The Productivity Effects of Forced Migration: Evidence from Venezuelan Migrants in Colombia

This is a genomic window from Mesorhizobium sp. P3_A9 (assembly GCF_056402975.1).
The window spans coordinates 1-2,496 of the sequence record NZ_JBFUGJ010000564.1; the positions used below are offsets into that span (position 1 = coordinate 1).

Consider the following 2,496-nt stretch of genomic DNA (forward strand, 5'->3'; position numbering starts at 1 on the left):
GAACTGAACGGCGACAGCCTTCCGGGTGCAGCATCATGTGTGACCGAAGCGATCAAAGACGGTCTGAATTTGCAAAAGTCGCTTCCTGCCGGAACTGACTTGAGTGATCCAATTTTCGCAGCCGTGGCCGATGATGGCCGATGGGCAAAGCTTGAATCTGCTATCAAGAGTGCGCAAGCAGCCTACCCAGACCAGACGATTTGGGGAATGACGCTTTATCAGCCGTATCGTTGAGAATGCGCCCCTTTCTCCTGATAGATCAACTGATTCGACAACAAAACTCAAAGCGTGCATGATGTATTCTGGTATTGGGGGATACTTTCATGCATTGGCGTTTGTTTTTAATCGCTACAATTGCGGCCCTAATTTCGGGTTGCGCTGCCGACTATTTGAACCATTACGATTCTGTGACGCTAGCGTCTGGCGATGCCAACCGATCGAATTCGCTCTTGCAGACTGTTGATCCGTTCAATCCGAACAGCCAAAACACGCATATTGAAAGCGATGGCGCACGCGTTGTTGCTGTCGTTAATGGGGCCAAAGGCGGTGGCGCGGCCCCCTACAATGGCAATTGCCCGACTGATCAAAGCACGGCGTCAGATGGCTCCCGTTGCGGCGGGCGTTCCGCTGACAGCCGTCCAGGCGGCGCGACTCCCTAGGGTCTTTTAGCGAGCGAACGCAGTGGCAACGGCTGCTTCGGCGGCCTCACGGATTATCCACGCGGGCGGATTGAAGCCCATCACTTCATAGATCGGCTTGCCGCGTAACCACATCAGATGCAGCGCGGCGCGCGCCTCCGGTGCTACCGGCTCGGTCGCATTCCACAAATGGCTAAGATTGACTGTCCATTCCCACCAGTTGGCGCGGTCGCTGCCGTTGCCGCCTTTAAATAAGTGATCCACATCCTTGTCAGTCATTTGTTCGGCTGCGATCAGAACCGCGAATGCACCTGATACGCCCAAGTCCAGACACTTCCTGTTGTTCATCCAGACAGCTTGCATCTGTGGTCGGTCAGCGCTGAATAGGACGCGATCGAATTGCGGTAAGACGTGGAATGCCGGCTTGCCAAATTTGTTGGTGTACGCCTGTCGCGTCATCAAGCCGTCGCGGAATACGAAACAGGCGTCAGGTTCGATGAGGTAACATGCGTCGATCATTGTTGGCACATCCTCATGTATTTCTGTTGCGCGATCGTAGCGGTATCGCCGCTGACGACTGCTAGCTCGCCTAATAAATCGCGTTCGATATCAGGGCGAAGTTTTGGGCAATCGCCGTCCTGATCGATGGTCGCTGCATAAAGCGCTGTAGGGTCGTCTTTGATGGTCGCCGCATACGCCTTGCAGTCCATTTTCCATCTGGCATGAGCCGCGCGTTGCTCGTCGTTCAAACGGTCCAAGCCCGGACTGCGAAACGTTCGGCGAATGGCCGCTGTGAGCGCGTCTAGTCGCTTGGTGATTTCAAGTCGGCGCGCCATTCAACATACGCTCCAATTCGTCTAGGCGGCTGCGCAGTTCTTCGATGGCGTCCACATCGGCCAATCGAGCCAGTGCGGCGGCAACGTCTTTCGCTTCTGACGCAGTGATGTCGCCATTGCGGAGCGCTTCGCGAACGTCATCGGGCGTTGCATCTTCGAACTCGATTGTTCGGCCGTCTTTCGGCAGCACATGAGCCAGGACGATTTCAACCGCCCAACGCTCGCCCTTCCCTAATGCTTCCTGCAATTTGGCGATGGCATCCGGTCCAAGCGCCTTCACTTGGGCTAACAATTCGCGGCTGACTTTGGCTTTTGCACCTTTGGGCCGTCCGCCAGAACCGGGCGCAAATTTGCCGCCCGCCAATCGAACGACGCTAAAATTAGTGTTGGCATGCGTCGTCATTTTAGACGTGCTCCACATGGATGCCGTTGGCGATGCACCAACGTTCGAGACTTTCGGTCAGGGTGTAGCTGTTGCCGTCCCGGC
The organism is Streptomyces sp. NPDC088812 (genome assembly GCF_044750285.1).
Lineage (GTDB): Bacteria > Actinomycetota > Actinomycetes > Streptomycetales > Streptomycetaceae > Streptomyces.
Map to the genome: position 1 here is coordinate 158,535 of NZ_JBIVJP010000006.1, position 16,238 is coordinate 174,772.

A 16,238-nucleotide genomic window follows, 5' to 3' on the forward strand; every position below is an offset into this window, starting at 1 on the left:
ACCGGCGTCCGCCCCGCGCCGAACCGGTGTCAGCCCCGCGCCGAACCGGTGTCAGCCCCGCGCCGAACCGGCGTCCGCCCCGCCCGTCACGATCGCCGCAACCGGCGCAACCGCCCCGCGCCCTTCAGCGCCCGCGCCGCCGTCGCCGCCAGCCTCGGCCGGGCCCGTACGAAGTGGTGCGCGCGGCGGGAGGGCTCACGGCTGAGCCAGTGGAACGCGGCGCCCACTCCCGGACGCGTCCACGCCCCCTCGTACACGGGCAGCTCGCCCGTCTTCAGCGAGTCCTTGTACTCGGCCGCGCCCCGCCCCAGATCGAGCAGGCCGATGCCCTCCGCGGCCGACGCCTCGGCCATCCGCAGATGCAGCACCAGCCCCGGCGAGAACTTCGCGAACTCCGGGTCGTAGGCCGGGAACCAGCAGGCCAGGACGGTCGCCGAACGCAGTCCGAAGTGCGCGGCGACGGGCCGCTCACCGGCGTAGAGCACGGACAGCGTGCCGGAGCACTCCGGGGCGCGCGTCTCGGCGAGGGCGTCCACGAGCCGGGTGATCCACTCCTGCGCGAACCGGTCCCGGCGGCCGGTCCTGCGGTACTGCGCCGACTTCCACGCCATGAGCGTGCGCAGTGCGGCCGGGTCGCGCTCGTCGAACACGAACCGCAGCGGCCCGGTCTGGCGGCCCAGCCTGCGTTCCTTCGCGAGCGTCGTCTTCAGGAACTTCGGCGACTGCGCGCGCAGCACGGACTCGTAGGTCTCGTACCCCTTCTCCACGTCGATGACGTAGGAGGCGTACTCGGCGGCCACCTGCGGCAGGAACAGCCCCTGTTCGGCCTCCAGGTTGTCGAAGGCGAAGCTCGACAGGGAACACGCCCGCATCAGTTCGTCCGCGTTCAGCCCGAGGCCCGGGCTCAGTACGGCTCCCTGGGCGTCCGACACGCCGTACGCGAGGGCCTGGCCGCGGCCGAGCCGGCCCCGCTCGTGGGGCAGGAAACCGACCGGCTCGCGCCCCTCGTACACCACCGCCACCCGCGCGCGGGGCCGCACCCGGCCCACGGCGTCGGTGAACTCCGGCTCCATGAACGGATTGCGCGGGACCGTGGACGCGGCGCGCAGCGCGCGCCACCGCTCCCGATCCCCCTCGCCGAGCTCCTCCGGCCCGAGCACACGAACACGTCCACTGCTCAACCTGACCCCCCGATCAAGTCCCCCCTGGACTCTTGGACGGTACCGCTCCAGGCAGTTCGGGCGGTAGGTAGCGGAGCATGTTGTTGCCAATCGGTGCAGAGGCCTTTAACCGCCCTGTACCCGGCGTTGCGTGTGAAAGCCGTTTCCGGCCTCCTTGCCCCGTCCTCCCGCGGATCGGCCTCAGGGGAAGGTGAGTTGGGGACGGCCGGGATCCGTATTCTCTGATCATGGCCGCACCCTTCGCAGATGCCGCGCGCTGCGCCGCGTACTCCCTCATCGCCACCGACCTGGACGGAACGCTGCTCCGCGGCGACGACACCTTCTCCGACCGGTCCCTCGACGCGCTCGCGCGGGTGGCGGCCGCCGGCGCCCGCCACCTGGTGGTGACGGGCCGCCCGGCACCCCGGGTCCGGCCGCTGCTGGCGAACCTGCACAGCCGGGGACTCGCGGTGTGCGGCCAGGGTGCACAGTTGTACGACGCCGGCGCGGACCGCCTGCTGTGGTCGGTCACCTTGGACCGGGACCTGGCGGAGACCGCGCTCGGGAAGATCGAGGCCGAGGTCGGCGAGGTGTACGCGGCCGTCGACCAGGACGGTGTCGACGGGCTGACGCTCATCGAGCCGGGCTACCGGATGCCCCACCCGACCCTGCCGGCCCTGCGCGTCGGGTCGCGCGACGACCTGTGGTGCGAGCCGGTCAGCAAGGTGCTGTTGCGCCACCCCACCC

Labor-supply shocks resulting from forced migrations alter skills availability in host economies and influence firms' incentives towards formal and informal hiring, potentially affecting productivity. This paper examines the productivity effects of forced migration, using the Venezuelan exodus to Colombia as a case study. I employ a continuous difference-in-differences empirical strategy, leveraging the timing of the border reopening between Colombia and Venezuela as a source of exogenous variation. Results reveal that a one-percentage-point increase in the migration share at the industry level increased labor productivity by 7.6%. This effect was attributable to a decrease in employment and hours worked rather than an increase in output and was driven by the higher skill set of migrants compared to natives. Combined, these results suggest that productivity gains were derived from the replacement of less-educated natives by higher-skilled migrants. Finally, I show that productivity gains were somewhat counteracted by barriers to formality faced by Venezuelans.